In Part 1, I reflected on my tendency to rationalize around my happiness. In Part 2, I talk about how I changed. So after all of the reflection on my life, I realized that my happiness was my problem, and mine alone. I had to resolve to figure out how to make myself happy. I didn’t know what the hell it was that would make me happy, but I knew that only I could figure it out because I don’t think it’s acceptable to expect someone to give me something I can’t give myself. And frankly, I think it’s unfair to put the burden of my own happiness, mental health, etc. on another person. What makes the difference in my happiness is my choice to make my life fulfilling for me, regardless of the different factors I faced on a day-to-day basis. I’ve always had a mix of the things I felt I needed to consider myself established, content, and even happy, albeit not always at the same time. However, until now, I didn’t stop to think critically about their purpose in the grand scheme of my life. I seriously think a switch was flipped and it was like “Look, you have […]
It never fails that every six months or so, someone who knew me from my days as a journalism student prods me to get back into the field. Their arguments always run like this: “You’re such a good writer. You should really consider it; it would be so easy for you.” “But don’t you miss it? The research, the interviewing … creating the story?” “Why’d you get a degree in it if you’re not going to use it?” The truth is, I do miss it. I miss writing with a purpose. The only writing I do these days are blogs and even then, it’s only when I’m in turmoil. I would love to write about things that have little or nothing to do with me, my feelings, and my experiences. And I really miss the writing process, especially the editing. That was always the part I enjoyed most: going back to a piece with fresh eyes, looking for some detail or insight I left out that the reader(s) wouldn’t get anywhere else.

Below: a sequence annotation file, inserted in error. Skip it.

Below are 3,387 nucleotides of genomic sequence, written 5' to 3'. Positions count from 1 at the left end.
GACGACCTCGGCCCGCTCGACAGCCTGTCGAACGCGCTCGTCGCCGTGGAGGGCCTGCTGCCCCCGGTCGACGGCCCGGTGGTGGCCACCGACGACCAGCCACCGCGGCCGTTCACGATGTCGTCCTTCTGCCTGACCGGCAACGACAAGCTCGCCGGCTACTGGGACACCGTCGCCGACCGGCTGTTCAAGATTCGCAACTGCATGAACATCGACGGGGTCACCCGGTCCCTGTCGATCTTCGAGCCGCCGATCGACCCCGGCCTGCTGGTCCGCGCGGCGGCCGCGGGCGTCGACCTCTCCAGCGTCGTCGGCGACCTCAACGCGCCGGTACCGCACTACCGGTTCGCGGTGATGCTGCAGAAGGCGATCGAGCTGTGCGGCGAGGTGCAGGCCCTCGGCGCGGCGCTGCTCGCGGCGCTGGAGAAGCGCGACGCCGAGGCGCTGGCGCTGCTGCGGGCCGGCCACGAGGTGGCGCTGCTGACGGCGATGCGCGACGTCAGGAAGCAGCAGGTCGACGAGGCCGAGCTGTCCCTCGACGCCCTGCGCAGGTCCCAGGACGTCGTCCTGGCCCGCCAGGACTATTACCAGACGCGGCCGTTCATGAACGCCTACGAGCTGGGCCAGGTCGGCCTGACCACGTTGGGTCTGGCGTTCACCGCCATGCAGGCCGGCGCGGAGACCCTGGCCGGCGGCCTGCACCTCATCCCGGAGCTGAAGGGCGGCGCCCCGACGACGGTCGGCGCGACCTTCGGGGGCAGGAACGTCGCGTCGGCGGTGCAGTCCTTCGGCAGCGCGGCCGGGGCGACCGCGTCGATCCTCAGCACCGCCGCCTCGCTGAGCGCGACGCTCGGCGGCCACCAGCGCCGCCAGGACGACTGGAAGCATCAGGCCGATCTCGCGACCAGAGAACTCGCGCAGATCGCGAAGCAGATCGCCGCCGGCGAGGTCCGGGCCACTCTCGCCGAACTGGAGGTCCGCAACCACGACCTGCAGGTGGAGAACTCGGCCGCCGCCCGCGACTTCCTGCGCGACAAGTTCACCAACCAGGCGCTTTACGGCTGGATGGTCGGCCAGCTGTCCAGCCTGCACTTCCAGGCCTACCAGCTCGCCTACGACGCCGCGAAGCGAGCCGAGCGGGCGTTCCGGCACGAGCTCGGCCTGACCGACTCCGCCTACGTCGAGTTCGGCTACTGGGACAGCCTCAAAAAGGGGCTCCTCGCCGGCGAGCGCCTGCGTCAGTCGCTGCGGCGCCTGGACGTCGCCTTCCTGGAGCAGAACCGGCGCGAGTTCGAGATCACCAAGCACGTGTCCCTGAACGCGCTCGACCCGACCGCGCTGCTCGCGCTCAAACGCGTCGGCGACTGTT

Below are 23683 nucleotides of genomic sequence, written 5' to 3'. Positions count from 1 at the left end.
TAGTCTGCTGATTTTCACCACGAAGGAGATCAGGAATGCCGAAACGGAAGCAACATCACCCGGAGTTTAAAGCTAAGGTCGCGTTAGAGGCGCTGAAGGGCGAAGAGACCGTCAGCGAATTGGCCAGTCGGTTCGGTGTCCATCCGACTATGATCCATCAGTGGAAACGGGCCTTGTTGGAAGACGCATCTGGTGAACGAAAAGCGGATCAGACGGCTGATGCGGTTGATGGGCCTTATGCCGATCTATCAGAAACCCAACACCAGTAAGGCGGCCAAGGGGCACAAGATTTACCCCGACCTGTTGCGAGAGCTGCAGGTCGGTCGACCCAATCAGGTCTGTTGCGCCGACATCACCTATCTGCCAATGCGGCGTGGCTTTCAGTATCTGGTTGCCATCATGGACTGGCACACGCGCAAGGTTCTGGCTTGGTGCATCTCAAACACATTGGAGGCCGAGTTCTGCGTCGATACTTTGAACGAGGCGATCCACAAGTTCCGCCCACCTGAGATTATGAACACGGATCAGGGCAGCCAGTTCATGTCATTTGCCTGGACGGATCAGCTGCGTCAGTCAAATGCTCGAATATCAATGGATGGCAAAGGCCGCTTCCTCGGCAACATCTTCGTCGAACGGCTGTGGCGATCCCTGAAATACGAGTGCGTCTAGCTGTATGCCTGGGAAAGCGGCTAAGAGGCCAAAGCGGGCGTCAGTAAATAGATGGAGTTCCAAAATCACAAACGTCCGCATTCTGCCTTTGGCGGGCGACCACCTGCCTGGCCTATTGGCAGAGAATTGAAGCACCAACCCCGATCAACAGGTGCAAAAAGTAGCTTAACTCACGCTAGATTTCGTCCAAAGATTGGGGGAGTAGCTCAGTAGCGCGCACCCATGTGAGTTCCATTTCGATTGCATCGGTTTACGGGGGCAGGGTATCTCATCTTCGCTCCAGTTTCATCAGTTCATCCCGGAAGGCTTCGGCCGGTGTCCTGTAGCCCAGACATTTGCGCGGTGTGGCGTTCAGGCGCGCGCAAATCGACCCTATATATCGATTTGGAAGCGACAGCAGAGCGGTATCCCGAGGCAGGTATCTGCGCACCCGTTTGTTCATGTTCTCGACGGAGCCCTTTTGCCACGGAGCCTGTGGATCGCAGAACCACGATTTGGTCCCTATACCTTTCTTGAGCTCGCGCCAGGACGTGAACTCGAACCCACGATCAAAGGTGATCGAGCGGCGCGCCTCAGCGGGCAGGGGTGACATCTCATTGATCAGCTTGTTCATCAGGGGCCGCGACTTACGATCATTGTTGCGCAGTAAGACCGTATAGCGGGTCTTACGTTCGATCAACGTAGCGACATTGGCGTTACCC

Few people know how much I love genealogy. It’s the most fulfilling thing in my life aside from Coco, and she’s partly the reason I’m so into it. In any case, I’ve wanted to do this kind of post for a while, so here goes. By the way, this is going to be long. Sorry. First things first: I’m not a licensed genealogist, so I think you should take my advice with a grain of salt. There are tons of people who are trained in the many ways of genealogical research, but I’m not one of them. This is just a list of what I’ve found to be most helpful in my own research. Some of this may work for you, some I’m sure won’t. Likewise, I’m sure some options may not even be options for you (you’ll see what I mean by that soon). Oh well. Just take from it what you will. If you don’t know much about your family, I’ll give you this precaution: you WILL find out something you didn’t know before … probably something the people you call family did NOT want you to know, sometimes for good reason. Accept it, try not to make […]